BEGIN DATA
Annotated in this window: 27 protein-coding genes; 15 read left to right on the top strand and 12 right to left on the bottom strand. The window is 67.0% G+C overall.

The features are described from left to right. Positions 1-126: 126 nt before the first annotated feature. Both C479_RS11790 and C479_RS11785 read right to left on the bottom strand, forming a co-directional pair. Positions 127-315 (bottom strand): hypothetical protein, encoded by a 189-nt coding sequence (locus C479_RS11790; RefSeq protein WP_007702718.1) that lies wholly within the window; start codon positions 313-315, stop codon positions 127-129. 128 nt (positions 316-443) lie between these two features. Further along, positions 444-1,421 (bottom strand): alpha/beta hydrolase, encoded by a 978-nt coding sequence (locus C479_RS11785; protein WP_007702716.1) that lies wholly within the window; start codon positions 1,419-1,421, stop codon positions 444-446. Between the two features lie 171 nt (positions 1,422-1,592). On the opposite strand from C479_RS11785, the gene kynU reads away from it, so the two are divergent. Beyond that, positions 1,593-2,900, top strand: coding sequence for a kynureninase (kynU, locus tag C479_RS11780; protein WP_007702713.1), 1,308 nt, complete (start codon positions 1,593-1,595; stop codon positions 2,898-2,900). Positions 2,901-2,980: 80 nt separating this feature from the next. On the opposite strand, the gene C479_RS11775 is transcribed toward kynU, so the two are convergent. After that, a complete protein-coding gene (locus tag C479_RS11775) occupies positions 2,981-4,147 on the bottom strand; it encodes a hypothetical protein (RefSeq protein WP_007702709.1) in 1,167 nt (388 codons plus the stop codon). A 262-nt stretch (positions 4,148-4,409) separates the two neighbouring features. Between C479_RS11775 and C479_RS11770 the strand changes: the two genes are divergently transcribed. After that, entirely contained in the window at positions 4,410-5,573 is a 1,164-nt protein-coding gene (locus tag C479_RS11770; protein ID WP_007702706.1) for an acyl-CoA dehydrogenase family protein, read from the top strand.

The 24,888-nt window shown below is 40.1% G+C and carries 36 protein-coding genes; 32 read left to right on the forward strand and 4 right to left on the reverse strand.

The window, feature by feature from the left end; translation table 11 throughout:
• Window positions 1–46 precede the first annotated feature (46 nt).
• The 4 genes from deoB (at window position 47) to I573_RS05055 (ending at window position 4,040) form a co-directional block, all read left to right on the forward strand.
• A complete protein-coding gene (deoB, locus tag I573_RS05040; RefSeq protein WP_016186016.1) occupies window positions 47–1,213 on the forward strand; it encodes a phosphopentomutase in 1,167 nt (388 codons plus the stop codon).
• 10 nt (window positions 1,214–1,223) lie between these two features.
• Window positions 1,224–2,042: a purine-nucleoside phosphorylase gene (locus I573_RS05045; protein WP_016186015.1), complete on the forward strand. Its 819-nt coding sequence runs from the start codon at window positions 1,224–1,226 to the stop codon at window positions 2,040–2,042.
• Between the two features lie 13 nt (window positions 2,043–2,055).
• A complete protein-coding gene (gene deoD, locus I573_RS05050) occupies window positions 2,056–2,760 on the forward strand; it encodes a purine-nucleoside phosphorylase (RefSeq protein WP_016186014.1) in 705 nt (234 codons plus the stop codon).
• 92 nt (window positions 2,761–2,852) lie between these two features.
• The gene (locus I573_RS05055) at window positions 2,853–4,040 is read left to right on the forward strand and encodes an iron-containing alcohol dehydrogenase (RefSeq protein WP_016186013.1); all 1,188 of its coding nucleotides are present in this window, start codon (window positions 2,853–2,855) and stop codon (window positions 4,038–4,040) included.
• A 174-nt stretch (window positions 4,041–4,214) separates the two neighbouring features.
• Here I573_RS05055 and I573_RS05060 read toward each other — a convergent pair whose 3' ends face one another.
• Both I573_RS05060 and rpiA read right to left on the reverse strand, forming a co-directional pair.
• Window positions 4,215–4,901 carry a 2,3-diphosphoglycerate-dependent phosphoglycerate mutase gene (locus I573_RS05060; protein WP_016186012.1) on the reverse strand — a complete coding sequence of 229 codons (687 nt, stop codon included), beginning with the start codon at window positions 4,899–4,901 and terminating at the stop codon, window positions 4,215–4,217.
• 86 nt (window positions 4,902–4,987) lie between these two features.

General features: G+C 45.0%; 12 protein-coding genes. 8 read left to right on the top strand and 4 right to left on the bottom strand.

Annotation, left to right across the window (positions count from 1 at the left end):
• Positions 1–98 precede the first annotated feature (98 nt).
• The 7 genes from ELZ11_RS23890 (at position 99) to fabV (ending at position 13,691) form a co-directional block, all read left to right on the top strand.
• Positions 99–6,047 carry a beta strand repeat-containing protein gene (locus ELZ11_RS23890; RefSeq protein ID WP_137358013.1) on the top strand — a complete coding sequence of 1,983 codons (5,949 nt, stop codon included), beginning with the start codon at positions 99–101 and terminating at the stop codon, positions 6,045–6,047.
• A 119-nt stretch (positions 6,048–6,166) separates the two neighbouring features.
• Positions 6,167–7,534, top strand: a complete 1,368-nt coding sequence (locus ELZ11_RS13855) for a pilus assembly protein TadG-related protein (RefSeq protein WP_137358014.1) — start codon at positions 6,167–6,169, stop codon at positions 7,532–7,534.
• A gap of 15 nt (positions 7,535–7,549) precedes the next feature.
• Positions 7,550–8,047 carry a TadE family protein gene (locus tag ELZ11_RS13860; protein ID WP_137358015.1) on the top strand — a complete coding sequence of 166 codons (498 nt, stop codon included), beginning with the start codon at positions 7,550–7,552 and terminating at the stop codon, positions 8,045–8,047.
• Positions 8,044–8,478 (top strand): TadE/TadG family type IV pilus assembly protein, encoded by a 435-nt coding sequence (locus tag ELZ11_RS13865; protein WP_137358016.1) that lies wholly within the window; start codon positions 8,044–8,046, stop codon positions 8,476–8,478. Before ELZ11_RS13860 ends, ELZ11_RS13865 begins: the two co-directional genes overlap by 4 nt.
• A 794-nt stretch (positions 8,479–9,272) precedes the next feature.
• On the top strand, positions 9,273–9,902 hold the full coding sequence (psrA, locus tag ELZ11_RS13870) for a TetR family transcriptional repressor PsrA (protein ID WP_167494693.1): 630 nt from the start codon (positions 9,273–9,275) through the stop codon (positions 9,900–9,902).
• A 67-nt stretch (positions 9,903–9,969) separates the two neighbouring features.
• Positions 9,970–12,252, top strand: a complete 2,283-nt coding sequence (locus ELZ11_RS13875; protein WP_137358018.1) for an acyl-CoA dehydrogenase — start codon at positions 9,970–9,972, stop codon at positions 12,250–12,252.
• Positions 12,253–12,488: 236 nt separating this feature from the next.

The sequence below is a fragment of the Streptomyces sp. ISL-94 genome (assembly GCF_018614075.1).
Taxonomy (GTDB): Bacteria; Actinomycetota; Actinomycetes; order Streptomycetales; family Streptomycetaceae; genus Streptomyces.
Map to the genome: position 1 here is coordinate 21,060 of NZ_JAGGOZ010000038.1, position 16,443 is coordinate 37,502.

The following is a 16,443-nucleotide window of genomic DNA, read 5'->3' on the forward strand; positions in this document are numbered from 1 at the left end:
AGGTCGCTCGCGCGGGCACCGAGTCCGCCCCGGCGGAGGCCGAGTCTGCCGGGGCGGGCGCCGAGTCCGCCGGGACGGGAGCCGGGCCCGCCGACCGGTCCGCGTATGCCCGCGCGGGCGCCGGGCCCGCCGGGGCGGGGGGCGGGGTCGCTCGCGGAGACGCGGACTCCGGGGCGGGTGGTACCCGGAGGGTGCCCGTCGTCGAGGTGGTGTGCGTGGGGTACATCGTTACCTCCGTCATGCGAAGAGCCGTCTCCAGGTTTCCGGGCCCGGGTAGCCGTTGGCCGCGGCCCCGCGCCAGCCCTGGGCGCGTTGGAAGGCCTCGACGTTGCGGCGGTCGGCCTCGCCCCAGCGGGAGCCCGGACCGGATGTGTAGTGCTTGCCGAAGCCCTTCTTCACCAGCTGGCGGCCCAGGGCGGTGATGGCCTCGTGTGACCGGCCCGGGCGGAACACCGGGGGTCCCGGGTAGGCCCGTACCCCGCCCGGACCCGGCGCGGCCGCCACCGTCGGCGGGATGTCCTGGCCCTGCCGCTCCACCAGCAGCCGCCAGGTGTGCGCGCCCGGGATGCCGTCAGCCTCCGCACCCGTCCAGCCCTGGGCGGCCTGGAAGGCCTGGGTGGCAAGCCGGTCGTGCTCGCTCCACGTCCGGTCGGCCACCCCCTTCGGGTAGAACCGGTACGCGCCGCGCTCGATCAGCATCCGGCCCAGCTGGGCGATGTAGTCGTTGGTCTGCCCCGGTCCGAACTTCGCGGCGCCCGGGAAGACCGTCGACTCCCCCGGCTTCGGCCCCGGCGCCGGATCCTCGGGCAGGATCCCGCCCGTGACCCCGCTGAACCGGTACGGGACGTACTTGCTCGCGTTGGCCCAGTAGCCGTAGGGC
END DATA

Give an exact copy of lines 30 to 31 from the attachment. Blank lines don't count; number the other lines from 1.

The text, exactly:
• On the top strand, positions 9,273–9,902 hold the full coding sequence (psrA, locus tag ELZ11_RS13870) for a TetR family transcriptional repressor PsrA (protein ID WP_167494693.1): 630 nt from the start codon (positions 9,273–9,275) through the stop codon (positions 9,900–9,902).
• A 67-nt stretch (positions 9,903–9,969) separates the two neighbouring features.